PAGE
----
Arkansas Pharmacists Association building, Little Rock (John Sykes/Arkansas Advocate)
Arkansas pharmacists told a legislative panel Tuesday about a “perfect storm” of lower drug reimbursements, cash flow issues and the ripple effects of consolidation in their industry that threaten their existence.
“The marketplace as a whole is dying by a hundred slashes,” pharmacy owner Blake Torres told the Legislature’s Joint Performance Review Committee. “We’re pleading with you for help.”
Torres, owner of West Side Pharmacy in Benton, cited the abrupt closure of a 133-year-old pharmacy in Saline County on Aug. 17 — Smith-Caldwell — as evidence of the pressures on pharmacists, not just independent operators like himself but also grocery chains that operate pharmacies.
Smith-Caldwell’s owners sold their business to Walgreens and transferred patients to the pharmacy chain, but the sudden move resulted in “scared, angry” patients who showed up at Torres’ drug store for help and in calls from caregivers seeking emergency prescriptions, he said.
Smith-Caldwell won’t be the last domino to fall, Torres said. “Another one in my county is in severe jeopardy, and they might not have six months. … If we do not fix the broken marketplace, we are consolidating into a single-payer system.
“We are no longer providing health care… we are providing cattle care,” he said.
The committee also heard from Betsy Tuberville, owner of Camden Drug in Camden, and John Vinson, CEO of the Arkansas Pharmacists Association. Both also testified about recent severe cuts in reimbursements through the state’s employee benefits program.
“We just want to take care of our patients and get paid for it,” Tuberville told legislators.
Despite state laws regulating middlemen known as pharmacy benefit managers (PBMs), “we continue to see take-it-or-leave it contracts and cuts in reimbursement,” Torres said. When a new state contract with Wisconsin-based pharmacy benefits manager Navitus took effect July 1, Torres said, his reimbursement rate was “slashed significantly.”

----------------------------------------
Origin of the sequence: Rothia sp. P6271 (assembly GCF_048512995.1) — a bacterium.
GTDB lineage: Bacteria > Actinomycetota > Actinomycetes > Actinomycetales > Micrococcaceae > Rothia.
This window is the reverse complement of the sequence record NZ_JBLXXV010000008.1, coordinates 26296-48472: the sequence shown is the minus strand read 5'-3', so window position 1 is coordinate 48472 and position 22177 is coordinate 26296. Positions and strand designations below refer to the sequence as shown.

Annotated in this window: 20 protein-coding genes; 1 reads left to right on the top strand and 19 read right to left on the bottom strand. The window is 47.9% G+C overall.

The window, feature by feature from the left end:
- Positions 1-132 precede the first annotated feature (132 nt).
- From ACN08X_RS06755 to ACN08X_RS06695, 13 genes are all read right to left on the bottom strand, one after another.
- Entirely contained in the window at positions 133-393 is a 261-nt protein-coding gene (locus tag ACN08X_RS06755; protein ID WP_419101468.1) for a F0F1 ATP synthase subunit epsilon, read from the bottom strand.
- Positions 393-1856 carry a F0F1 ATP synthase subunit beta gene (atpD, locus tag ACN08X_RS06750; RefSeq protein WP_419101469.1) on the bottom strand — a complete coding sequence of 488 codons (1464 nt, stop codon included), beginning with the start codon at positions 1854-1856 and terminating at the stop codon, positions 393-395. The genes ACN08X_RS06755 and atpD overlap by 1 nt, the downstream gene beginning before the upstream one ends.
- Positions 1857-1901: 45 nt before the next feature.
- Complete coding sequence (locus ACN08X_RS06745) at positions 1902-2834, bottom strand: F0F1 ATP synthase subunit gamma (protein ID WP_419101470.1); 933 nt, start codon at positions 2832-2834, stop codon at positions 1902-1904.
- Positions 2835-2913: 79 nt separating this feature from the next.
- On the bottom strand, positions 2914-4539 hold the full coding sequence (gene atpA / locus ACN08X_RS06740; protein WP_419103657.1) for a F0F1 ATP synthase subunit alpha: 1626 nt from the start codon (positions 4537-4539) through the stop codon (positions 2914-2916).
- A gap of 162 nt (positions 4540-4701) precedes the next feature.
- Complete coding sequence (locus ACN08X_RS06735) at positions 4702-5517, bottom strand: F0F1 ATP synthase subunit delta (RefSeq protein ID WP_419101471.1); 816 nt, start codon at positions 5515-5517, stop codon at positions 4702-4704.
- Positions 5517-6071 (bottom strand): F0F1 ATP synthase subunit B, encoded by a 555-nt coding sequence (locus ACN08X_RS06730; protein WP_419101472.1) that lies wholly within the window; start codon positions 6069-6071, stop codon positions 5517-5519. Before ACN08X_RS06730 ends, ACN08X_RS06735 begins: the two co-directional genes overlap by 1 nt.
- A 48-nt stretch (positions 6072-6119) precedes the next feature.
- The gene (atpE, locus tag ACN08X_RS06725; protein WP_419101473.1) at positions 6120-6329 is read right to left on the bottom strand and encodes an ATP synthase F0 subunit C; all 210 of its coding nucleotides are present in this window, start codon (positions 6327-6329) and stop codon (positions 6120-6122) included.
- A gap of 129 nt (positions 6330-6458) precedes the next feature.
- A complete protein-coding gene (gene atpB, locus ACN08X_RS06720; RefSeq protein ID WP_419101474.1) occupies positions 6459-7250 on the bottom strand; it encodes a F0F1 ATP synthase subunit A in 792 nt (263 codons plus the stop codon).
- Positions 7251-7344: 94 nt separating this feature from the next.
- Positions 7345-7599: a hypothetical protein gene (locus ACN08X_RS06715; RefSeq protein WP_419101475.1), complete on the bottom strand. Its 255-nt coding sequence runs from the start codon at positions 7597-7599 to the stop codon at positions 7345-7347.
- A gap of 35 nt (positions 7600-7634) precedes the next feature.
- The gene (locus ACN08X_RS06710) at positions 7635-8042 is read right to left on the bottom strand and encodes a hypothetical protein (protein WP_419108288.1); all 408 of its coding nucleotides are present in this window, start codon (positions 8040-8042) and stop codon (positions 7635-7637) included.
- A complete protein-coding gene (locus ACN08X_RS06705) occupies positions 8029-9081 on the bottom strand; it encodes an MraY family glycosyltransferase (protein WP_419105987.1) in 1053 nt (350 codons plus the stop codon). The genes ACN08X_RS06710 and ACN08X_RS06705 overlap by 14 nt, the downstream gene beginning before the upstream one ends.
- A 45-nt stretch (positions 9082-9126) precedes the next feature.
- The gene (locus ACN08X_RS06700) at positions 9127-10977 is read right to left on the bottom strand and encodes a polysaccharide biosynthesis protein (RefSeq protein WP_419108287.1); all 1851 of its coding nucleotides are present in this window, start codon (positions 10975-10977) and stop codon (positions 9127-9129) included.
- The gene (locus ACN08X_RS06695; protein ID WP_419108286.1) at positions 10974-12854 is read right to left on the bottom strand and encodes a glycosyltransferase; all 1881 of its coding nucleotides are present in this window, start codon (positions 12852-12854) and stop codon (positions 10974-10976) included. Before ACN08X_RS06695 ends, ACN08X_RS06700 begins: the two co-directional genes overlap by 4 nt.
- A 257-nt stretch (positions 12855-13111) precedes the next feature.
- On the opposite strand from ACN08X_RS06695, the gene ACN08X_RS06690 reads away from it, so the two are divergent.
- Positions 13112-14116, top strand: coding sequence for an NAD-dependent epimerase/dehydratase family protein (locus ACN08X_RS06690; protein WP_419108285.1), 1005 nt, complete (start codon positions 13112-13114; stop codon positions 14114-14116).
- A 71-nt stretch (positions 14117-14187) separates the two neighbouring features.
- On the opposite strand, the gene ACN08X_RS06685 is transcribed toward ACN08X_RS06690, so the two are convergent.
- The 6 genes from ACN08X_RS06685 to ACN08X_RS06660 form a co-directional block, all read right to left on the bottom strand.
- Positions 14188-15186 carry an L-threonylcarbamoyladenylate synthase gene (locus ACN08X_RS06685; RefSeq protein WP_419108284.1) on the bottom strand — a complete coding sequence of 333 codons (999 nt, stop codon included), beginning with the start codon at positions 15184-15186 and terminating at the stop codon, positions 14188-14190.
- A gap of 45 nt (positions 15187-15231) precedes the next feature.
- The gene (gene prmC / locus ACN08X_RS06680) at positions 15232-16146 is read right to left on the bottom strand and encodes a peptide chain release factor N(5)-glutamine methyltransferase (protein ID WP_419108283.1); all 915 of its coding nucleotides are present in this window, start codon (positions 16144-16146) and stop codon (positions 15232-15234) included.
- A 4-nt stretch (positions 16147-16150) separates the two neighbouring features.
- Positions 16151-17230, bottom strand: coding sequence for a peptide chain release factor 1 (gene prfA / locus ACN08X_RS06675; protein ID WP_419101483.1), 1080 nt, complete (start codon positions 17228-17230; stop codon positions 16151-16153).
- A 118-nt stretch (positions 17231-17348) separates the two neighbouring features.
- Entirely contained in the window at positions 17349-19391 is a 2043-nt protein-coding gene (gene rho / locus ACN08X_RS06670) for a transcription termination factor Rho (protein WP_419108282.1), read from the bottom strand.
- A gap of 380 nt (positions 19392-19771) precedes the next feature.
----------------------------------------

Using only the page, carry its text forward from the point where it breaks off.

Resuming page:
Three PBMs control more than 70% of the pharmacy drug market, Torres said.
Slow reimbursements are also squeezing independent pharmacists, he said. Average time for reimbursements from PBMs is 35-41 days, from Medicare 30 days and from Medicaid 10-14 days, he said.
The system is also rife with conflicts of interest, Rep. Vivian Flowers, D-Pine Bluff, said, because PBMs are also in the mail-order pharmacy and insurance business.
Vinson, responding to a lawmaker’s questions, said he believes that the strategy of PBMs that own a pharmacy “is to push rates to the floor.”
Tuberville said a PBM that also owns a pharmacy puts her at a competitive disadvantage.
Several legislators suggested that PBMs may be violating Act 900 of 2015, the state law that regulates drug benefit managers. The U.S. Supreme Court upheld the law in 2020.
After nearly two hours of testimony and questions, the committee voted to continue the discussion at its next meeting in September, at which it expects to hear from a pharmacy benefits manager.
After the meeting, Hammer told the Advocate the intent of the meeting was to raise awareness among legislators of the “perfect storm” facing Arkansas’ pharmacies.
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